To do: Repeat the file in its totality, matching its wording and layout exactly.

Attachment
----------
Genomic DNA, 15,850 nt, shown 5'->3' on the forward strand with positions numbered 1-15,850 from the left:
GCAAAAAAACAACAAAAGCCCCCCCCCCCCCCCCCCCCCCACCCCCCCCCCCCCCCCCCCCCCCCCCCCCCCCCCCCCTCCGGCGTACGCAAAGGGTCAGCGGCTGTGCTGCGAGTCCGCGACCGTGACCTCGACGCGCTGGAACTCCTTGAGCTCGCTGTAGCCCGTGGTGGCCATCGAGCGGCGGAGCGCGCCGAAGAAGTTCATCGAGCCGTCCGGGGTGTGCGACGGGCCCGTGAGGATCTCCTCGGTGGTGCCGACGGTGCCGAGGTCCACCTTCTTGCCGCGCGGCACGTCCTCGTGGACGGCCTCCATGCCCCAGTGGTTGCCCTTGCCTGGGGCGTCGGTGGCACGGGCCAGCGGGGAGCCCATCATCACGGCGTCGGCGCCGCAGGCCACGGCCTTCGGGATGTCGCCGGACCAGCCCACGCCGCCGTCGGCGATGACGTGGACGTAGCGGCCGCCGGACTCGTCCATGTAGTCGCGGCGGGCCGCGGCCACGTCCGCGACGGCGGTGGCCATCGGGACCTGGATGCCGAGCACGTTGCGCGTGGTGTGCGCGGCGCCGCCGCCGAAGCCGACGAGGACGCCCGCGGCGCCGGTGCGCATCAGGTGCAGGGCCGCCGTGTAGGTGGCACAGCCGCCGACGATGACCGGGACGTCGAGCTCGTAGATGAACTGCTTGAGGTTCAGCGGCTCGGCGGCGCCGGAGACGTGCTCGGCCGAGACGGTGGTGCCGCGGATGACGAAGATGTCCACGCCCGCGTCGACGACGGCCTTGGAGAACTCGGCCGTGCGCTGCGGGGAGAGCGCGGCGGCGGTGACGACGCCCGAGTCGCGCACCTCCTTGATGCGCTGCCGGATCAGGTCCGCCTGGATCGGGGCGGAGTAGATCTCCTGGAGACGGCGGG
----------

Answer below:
Genomic DNA, 15,850 nt, shown 5'->3' on the forward strand with positions numbered 1-15,850 from the left:
GCAAAAAAACAACAAAAGCCCCCCCCCCCCCCCCCCCCCCACCCCCCCCCCCCCCCCCCCCCCCCCCCCCCCCCCCCCTCCGGCGTACGCAAAGGGTCAGCGGCTGTGCTGCGAGTCCGCGACCGTGACCTCGACGCGCTGGAACTCCTTGAGCTCGCTGTAGCCCGTGGTGGCCATCGAGCGGCGGAGCGCGCCGAAGAAGTTCATCGAGCCGTCCGGGGTGTGCGACGGGCCCGTGAGGATCTCCTCGGTGGTGCCGACGGTGCCGAGGTCCACCTTCTTGCCGCGCGGCACGTCCTCGTGGACGGCCTCCATGCCCCAGTGGTTGCCCTTGCCTGGGGCGTCGGTGGCACGGGCCAGCGGGGAGCCCATCATCACGGCGTCGGCGCCGCAGGCCACGGCCTTCGGGATGTCGCCGGACCAGCCCACGCCGCCGTCGGCGATGACGTGGACGTAGCGGCCGCCGGACTCGTCCATGTAGTCGCGGCGGGCCGCGGCCACGTCCGCGACGGCGGTGGCCATCGGGACCTGGATGCCGAGCACGTTGCGCGTGGTGTGCGCGGCGCCGCCGCCGAAGCCGACGAGGACGCCCGCGGCGCCGGTGCGCATCAGGTGCAGGGCCGCCGTGTAGGTGGCACAGCCGCCGACGATGACCGGGACGTCGAGCTCGTAGATGAACTGCTTGAGGTTCAGCGGCTCGGCGGCGCCGGAGACGTGCTCGGCCGAGACGGTGGTGCCGCGGATGACGAAGATGTCCACGCCCGCGTCGACGACGGCCTTGGAGAACTCGGCCGTGCGCTGCGGGGAGAGCGCGGCGGCGGTGACGACGCCCGAGTCGCGCACCTCCTTGATGCGCTGCCGGATCAGGTCCGCCTGGATCGGGGCGGAGTAGATCTCCTGGAGACGGCGGG